The economy and labor markets are going strong. So why are so many tech companies laying off workers?
Many people are confounding two different things. We should not mix up the events specific to the tech industry with all the other issues that are going on in the broader economy due to the challenges of macroeconomic shocks, like Russia’s war on Ukraine, the aftereffects of the pandemic including supply chain problems, and the general inflationary pressures. The technology industry is also affected by those events, but there are additionally more fundamental factors at play.
“I am not worried about the jobs coming back. What we are seeing are structural changes. The jobs will be shifting, and will grow in up-and-coming areas.”
What’s happening in the tech industry is really a natural shakeout after over a decade of phenomenal growth. It is not unlike when the dotcom bubble burst in 2001. The sector was overheated and it could not continue as it had. The same is true now, as many startup and unicorn valuations skyrocketed over the last years, especially because the pandemic accelerated the growth to record levels as the deployment of technology and digital transformation became necessary everywhere. On the bright side, it’s actually not all bad. While I recognize that layoffs are painful for many people right now, the industry as a whole needs this adjustment to bring us to a path of more sustainable economic growth in tech. Because what was happening, especially with hiring over the last few years, was just completely unrealistic.
How did we get here?
During the pandemic, we went more digital. People worked remotely and they could work from anywhere—Hawaii, the countryside, anywhere. Tech became a big factor as the economy shifted entirely online: online retail, online banking, online instruction, online meetings, online therapy. It brought significant disruption to all industries.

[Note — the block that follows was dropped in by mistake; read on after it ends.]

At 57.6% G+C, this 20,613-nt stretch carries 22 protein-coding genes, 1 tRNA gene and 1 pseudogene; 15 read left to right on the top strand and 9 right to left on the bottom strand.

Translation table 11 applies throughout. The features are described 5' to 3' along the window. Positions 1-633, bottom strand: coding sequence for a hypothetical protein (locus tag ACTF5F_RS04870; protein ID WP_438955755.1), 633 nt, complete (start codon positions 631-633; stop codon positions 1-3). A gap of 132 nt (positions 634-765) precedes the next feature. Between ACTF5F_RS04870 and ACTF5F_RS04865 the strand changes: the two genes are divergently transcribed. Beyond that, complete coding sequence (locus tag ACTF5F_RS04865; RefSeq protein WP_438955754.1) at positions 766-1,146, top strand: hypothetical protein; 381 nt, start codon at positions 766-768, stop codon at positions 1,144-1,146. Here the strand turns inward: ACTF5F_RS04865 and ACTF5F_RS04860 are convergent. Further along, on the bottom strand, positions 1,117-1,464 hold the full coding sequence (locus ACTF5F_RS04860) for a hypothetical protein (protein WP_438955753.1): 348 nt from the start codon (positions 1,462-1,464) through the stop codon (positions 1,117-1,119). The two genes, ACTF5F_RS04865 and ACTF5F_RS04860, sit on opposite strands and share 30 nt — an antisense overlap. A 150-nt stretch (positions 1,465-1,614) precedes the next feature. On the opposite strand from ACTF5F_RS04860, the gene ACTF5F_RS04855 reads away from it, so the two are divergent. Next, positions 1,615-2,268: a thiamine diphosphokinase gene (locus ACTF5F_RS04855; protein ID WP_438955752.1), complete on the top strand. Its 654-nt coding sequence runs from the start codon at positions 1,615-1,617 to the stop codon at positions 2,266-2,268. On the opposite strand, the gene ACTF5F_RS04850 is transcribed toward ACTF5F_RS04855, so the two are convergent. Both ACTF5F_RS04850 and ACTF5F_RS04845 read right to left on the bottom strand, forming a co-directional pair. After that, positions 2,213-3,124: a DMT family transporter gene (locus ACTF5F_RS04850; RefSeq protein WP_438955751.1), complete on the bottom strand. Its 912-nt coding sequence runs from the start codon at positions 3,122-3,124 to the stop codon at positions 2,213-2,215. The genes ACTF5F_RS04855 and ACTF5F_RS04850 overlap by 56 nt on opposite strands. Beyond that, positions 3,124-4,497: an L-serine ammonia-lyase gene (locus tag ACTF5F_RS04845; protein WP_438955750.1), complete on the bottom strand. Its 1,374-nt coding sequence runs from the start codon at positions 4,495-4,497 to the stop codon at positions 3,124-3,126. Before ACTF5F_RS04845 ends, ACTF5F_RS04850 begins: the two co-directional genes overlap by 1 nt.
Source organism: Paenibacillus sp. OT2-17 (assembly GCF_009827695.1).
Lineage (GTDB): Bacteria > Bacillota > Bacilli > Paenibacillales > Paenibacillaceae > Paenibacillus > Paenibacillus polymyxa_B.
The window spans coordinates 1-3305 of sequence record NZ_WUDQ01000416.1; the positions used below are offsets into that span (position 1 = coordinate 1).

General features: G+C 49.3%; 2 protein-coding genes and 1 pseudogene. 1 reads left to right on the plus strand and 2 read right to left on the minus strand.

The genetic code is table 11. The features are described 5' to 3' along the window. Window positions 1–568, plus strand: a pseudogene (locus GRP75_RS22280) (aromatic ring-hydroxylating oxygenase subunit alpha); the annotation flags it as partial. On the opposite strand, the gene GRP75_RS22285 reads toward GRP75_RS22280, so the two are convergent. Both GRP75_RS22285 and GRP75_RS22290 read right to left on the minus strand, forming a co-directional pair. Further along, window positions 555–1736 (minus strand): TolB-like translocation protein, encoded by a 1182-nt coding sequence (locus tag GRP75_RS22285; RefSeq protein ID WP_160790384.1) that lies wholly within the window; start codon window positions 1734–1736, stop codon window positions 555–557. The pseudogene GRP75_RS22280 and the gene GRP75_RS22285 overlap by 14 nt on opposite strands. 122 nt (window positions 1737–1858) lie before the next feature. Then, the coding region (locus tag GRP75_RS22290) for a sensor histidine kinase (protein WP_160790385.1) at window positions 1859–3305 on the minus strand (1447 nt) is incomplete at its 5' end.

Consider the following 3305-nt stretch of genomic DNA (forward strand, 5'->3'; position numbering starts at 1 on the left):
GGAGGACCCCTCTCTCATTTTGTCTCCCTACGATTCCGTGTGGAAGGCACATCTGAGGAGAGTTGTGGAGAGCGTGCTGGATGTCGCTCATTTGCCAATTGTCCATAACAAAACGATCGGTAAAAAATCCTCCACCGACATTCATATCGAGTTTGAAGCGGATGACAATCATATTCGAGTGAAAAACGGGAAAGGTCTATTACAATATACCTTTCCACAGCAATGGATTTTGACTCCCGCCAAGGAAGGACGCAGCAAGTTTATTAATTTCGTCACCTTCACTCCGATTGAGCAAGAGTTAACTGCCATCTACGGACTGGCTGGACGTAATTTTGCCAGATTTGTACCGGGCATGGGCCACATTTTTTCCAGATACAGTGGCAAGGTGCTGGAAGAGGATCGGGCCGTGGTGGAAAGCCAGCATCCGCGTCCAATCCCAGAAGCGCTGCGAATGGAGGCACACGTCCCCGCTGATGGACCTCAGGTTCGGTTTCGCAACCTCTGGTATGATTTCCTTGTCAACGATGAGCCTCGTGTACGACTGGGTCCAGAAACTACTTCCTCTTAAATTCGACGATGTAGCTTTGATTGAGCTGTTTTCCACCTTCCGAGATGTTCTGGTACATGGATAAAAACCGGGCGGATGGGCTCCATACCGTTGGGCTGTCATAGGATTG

We need to keep in mind that the pandemic was a different kind of economic crisis. Usually in an economic crisis, everybody loses, but that didn’t happen here. Some industries actually gained significantly, especially most of the technology sectors. The growth rate that they experienced, whether hardware, software, e-commerce, healthcare apps, fintech, crypto—you name it—was completely unsustainable. Just take a look at tech hiring last year: Tech job postings hit their peak in March 2022 and have been declining sharply since. We hit the point where the trend reverses. It was going to happen, either now or a year or two from now. It coincides with what’s going on in the overall economy and world politics, leading to a perfect storm.
“Once that first domino falls, it is easy for others to follow.”
This situation also poses a great excuse for employers. They say: A recession is coming. I will have to let people go.” Once that first domino falls, it is easy for others to follow.
Are you saying there was an inflation of the workforce inside the tech industry?
Yes. The reason for this is very simple: You don’t get penalized for growing your workforce while the sector is growing so fast. Everybody knows it will have to stop at some point, but there’s no penalty for riding the wave.
In fact, there’s a loss for your firm if you don’t ride the growth. If you said, “We should be more prudent because some sort of adjustment is going to happen,” there’d be no gain and you’d be losing out on the potential benefits—profits, funding, talent. Because when the correction happens, you can simply lay people off by the thousands. Two years later, the same people who got laid off will come back to the industry (whether at the same kinds of firms or new areas that emerge), and the same VCs will invest. There are no consequences for these actions. That’s just the way of Silicon Valley and the tech world, as they go through cycles.
Is this correction just a tightening of the belt, or is the industry reorganizing itself to make room for a new wave of technologies that require new skills or a reallocation of resources?